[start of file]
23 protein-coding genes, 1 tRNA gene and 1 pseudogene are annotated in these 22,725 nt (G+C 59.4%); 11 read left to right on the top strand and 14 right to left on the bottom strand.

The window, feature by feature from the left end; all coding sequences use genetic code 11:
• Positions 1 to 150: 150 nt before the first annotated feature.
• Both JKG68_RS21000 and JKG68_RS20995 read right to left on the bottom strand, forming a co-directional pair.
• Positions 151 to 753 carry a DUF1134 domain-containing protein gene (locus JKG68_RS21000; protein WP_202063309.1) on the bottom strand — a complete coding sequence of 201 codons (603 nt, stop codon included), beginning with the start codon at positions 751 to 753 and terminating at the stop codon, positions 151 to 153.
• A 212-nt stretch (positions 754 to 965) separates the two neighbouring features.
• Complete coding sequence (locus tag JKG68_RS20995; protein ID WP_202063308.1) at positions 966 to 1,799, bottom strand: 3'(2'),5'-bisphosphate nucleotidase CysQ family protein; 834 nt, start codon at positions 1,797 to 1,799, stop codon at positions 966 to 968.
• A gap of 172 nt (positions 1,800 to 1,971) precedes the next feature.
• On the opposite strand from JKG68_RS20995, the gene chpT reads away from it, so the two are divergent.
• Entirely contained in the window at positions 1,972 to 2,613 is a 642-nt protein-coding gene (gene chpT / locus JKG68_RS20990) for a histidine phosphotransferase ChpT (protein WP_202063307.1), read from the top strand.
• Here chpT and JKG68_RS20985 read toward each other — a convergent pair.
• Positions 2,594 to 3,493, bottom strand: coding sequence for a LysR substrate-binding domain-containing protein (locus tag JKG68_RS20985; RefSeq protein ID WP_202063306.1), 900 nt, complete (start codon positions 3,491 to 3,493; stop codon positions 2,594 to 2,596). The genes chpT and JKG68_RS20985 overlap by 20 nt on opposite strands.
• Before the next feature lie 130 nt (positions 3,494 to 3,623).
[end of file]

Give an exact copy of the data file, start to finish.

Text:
23 protein-coding genes, 1 tRNA gene and 1 pseudogene are annotated in these 22,725 nt (G+C 59.4%); 11 read left to right on the top strand and 14 right to left on the bottom strand.

The window, feature by feature from the left end; all coding sequences use genetic code 11:
• Positions 1 to 150: 150 nt before the first annotated feature.
• Both JKG68_RS21000 and JKG68_RS20995 read right to left on the bottom strand, forming a co-directional pair.
• Positions 151 to 753 carry a DUF1134 domain-containing protein gene (locus JKG68_RS21000; protein WP_202063309.1) on the bottom strand — a complete coding sequence of 201 codons (603 nt, stop codon included), beginning with the start codon at positions 751 to 753 and terminating at the stop codon, positions 151 to 153.
• A 212-nt stretch (positions 754 to 965) separates the two neighbouring features.
• Complete coding sequence (locus tag JKG68_RS20995; protein ID WP_202063308.1) at positions 966 to 1,799, bottom strand: 3'(2'),5'-bisphosphate nucleotidase CysQ family protein; 834 nt, start codon at positions 1,797 to 1,799, stop codon at positions 966 to 968.
• A gap of 172 nt (positions 1,800 to 1,971) precedes the next feature.
• On the opposite strand from JKG68_RS20995, the gene chpT reads away from it, so the two are divergent.
• Entirely contained in the window at positions 1,972 to 2,613 is a 642-nt protein-coding gene (gene chpT / locus JKG68_RS20990) for a histidine phosphotransferase ChpT (protein WP_202063307.1), read from the top strand.
• Here chpT and JKG68_RS20985 read toward each other — a convergent pair.
• Positions 2,594 to 3,493, bottom strand: coding sequence for a LysR substrate-binding domain-containing protein (locus tag JKG68_RS20985; RefSeq protein ID WP_202063306.1), 900 nt, complete (start codon positions 3,491 to 3,493; stop codon positions 2,594 to 2,596). The genes chpT and JKG68_RS20985 overlap by 20 nt on opposite strands.
• Before the next feature lie 130 nt (positions 3,494 to 3,623).